Earn Part Time and Live in Comfort in Panama’s Chiriqui Province

In the morning, after grinding and brewing a fresh pot of local Panamanian coffee, I set up my laptop on my front porch. From here, I have an unbeatable view of Volcan Baru, Panama‘s largest mountain, its highest peak rising above the clouds. I listen as the palm trees rustle with life and brightly colored parrots fly overhead. As a freelance writer, this is my office.

At least, it is in the morning. The cost of living is so low here, in Panama’s Chiriqui province, that I don’t need to work full time to afford a comfortable lifestyle. My afternoons are free to spend time with friends, have fun, and enjoy all the opportunities around me.

And there’s no shortage of things to do in David, the warm-weather city I call home. David still has a small-town vibe despite being one of Panama’s largest cities, boasting good infrastructure and all the modern comforts. Only a ten-minute walk from my front door is the downtown area and Cervantes Park. This is a great place to sit and relax, have a snow cone, and people watch in the shade. After a bit of shopping in the downtown area, I’ll generally meet some friends for lunch at one of the local restaurants where a good meal runs under $5. And, when good movies are playing, we go to the air-conditioned theatres where we can enjoy first-run, English-language movies for under $2.

When we feel like a bit of an adventure, the Pacific coast and its long, peaceful beaches are only half an hour away. The Las Olas resort by the ocean is one of our favorite places to take a day trip to. With a day pass, we have full access to the pools and facilities, as well as the resort’s distinctive black-sand beach. Sitting by the pool under the shade of the coconut palms and listening to the sounds of the surf is just heavenly. The outdoor restaurant serves my favorite lunch of fried pargo (red snapper). A whole fish delicately cooked to perfection with patacones (delicious fried plantain) and a salad is only $9.

When I want to cool off a bit, I head up to the cool-weather mountain town of Boquete. Boquete is a town nestled in a lush, green valley, at the foot of Volcan Baru. It has a large and active expat community so there are always fun things to do there. You can take yoga, painting, photography, and cooking classes. And there are clubs for birdwatching, hiking, gardening, and woodworking, in addition to many others.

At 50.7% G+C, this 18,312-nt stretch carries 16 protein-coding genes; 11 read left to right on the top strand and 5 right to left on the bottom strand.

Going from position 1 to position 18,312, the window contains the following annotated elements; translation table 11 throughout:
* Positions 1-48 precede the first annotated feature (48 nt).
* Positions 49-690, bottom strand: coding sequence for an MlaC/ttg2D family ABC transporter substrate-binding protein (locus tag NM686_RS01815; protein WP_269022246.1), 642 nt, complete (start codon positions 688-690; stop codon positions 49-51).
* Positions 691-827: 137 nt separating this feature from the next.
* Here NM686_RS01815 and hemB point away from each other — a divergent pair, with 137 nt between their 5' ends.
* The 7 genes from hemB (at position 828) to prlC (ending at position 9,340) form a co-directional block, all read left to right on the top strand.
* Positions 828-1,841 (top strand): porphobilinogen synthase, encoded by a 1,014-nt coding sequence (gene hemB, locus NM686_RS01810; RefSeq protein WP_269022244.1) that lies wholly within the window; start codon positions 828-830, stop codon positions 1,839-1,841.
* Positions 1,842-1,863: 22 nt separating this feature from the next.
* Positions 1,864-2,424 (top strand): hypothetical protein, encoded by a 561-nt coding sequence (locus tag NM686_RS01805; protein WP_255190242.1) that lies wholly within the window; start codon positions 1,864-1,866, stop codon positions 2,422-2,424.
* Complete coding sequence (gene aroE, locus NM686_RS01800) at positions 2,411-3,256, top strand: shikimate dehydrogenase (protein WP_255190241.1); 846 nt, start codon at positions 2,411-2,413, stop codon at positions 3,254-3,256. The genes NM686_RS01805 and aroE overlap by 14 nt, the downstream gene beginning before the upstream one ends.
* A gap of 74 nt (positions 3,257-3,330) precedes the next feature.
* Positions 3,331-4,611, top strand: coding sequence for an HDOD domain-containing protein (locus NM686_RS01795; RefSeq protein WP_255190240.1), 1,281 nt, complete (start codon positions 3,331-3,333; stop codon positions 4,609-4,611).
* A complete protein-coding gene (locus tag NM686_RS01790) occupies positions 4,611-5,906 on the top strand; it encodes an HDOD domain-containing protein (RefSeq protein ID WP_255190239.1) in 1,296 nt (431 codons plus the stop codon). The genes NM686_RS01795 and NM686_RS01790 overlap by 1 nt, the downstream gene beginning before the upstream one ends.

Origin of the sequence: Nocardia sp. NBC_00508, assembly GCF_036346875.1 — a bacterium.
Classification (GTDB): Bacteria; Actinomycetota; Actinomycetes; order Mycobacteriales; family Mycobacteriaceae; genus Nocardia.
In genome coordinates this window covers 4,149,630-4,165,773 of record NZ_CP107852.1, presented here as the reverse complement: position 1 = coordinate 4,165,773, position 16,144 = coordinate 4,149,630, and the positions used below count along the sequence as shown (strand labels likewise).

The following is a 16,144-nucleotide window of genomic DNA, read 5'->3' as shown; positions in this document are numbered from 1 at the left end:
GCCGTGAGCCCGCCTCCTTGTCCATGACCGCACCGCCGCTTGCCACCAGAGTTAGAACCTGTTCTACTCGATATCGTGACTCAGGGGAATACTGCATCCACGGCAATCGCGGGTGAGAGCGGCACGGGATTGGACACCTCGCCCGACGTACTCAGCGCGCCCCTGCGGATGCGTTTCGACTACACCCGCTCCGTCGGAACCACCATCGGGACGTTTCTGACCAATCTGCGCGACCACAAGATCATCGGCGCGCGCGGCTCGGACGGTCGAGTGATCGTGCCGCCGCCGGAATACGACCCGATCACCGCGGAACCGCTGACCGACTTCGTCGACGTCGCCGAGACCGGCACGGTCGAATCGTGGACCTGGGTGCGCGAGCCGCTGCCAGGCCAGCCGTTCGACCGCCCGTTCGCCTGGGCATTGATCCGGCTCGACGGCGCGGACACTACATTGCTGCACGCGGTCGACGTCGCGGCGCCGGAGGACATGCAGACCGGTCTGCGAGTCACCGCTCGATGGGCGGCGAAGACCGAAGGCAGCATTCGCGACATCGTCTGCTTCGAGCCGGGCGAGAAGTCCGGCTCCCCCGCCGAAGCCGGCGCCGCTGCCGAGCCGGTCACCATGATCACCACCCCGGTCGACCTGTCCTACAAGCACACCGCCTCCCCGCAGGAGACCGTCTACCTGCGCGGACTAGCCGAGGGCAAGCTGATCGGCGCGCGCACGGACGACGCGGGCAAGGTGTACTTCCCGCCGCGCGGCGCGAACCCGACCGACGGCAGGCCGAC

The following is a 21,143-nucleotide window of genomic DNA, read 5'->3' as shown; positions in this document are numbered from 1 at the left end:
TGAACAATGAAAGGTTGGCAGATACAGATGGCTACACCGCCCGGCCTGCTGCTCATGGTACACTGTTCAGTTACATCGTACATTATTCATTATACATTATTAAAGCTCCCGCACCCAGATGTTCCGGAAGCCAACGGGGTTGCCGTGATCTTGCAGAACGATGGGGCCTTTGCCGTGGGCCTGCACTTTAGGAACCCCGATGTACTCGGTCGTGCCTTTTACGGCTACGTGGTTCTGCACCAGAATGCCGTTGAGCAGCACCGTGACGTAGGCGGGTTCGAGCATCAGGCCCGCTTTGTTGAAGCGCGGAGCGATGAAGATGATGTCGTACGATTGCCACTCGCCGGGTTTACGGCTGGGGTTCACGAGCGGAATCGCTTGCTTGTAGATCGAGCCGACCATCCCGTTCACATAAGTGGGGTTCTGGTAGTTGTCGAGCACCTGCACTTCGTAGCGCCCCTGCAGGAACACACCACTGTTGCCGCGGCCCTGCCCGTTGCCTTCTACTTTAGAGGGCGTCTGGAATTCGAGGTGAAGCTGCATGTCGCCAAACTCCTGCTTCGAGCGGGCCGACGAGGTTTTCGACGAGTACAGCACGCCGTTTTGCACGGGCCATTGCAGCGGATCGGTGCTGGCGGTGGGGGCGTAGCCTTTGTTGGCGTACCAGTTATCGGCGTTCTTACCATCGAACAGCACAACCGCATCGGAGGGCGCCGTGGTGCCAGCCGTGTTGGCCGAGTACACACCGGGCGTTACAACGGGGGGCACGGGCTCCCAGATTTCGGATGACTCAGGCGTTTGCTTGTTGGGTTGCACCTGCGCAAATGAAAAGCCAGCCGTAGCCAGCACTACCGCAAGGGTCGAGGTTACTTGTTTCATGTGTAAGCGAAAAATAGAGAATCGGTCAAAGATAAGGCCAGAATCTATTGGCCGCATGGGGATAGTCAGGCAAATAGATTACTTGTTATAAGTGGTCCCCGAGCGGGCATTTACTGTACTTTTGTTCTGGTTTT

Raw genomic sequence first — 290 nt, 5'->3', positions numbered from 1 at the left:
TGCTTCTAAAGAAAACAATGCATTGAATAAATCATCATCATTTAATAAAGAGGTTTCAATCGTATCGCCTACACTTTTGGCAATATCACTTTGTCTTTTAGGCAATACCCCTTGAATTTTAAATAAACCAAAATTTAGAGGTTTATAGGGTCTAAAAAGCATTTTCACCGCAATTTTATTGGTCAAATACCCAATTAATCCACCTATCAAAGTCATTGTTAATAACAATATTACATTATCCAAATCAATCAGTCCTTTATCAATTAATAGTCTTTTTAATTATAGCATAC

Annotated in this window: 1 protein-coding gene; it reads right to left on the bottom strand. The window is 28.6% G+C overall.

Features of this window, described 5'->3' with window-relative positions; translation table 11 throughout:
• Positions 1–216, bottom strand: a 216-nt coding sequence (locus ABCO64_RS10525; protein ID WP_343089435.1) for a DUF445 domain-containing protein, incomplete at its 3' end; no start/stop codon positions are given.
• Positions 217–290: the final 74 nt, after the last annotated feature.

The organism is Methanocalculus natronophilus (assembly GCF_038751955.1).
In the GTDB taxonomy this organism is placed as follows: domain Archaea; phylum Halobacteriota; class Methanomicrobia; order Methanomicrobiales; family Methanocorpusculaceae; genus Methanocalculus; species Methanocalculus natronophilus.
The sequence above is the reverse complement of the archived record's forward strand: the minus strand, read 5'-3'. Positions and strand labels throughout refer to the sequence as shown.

Every Tuesday in Boquete, the expat community holds a market where vendors can sell their handmade crafts and products. This is a fun place to go, and I’ll often run into friends while I’m here. Vendors sell everything from organic produce to homemade chocolates to specialty goodies you won’t find elsewhere. This is where I buy my favorite locally grown coffee beans and veggies for the week.

Of course, a trip to Boquete would not be complete without stopping for lunch in one of its many high-quality restaurants. One of my favorite places to eat is the Fish House. It’s a small place but with a charming and relaxing atmosphere. You can sit by an open window, taking in the cool breeze while listening to the creek rippling over the rocks below. I don’t need a menu anymore because I always order the same dish—the coconut shrimp. It’s a generous portion of crunchy, deep-fried, coconut-battered shrimp with homemade coleslaw and fries. For under $12 with a Panamanian beer, it’s great value and my go to meal in Boquete.

Sometimes I can’t believe how enjoyable my life has become. I love the freedom that freelancing gives me and, thanks to the affordable living here, I can live a life of comfort that I could never afford back home.

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